It’s kind of funny because I started off saying I’m an introvert, but it’s the interaction with the students. For about a year, around 2002, I had an administrative staff role and I absolutely hated it because I didn’t teach. It didn’t provide me with the student interactions I love having everyday. Hopefully my students learn some things from me. I’ve learned so much from my students over the years about things not just about chemistry, but life. When you have a course that involves over a 1,000 people you have lots of different stories and points of view about the same things. At times they share glimpses of their lives and experiences and I get the feeling that I get to know them as a group of individuals. Over time, you not only get to see the student during their first semester experience but you also get to see how they are transformed and how much they have accomplished by graduation time.

Going off that, has there been anything that a student said to you that really stuck with you?

I think to have students come back and say, “you made a difference”. It’s those personal statements of impact that I carry away as authentic and meaningful. Usually with some time or hindsight, a student will say, “as a result of your class I made a decision to do X”. Those moments that students share I value and they help me feel that I impacted someone’s life as they developed in college.

That’s gotta feel good when a student comes back and says that. So staying on the topic of your students, are there any common mistakes you see by students in courses?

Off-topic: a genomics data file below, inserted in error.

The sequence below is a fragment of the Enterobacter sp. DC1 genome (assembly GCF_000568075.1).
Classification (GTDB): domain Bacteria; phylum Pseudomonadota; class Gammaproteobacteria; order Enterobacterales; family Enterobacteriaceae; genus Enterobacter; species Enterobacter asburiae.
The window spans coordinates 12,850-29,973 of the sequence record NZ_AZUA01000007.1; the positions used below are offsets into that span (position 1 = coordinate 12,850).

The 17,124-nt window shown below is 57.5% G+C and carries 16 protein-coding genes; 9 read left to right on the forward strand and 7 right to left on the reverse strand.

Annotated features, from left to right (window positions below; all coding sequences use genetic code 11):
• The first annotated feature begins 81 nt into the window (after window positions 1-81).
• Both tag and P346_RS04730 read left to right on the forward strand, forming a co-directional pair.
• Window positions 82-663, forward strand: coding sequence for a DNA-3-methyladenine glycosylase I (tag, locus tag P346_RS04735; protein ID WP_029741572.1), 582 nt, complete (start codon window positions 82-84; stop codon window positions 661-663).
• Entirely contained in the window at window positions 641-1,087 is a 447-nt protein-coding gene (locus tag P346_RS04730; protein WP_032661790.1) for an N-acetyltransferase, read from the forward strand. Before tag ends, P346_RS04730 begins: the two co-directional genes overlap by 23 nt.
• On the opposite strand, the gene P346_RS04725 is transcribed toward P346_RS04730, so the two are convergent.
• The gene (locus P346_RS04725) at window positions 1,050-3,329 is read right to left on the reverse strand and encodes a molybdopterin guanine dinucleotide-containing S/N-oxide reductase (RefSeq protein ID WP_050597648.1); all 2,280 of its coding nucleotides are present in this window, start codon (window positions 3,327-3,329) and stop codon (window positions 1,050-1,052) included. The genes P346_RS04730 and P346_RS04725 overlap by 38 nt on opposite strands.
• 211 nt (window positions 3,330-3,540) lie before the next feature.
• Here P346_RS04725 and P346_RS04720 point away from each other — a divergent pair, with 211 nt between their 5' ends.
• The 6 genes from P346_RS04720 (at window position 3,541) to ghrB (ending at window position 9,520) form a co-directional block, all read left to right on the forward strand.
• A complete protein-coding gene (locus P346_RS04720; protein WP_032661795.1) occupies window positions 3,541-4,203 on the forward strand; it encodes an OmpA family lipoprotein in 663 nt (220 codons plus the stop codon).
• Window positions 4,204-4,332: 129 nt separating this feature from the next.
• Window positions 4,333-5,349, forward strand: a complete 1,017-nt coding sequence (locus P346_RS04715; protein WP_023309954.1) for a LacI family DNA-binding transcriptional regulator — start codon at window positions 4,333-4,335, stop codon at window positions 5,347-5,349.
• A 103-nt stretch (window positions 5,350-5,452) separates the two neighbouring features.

Students struggle with the fact that it’s different than high school. They come into the course with certain expectations with how the course should be and how they should succeed. It’s just a different environment with new standards so students need to recognize that difference and move forward in a productive way. When a student encounters a challenge, a valuable character trait is to move on through the challenge instead of folding from it. Persistence and making forward progress is key. Progress doesn’t have to be leaps and bounds, but sustained, forward progress is a path that eventually leads to success.

You’ve taken a lot of chemistry throughout your life, was there ever a course that you personally struggled with? Did a chemistry class ever make you doubt your ability?

When I entered graduate school at Harvard, they required me to take a placement exam to see what classes to take for chemistry. There were symbols on that exam that I didn’t even recognize because I didn’t learn it in undergrad. I felt a terrible feeling of “should I be here?” because I didn’t even know what it was or where to start. By the end of the semester though I knew the things that I struggled with on that exam. The placement exam did what it was supposed to do because I was able to gain that knowledge I didn’t have to progress further in my education.

That’s interesting because it sounds similar to the Chemistry Placement Exam that students have to take upon entering the University of Iowa. I’m sure a lot of students feel something similar when taking that exam and feeling some anxieties from that experience.

Right, and it’s important to recognize the function of the placement exam. It informs you what class to take for your best shot at success. Making an authentic attempt at the exam will give you a solid place to start.

Orientation tries to instill that mindset in new students during the summer as well. Besides the placement exams, do you have any general tips of advice for students entering the University of Iowa?

To form connections. Connections to other students in the University, specifically. It doesn’t have to be a huge number because obviously some people are more social than others. Some people need a lot of connections, and others just need a few. I fall into the latter category. Also, it’s important to be a member of the community. If you see someone in need, help out. If you need help, reach out. That’s how a community builds and helps its members.

Thank you so much for your time, Dr. Larsen.

Thanks, Avery.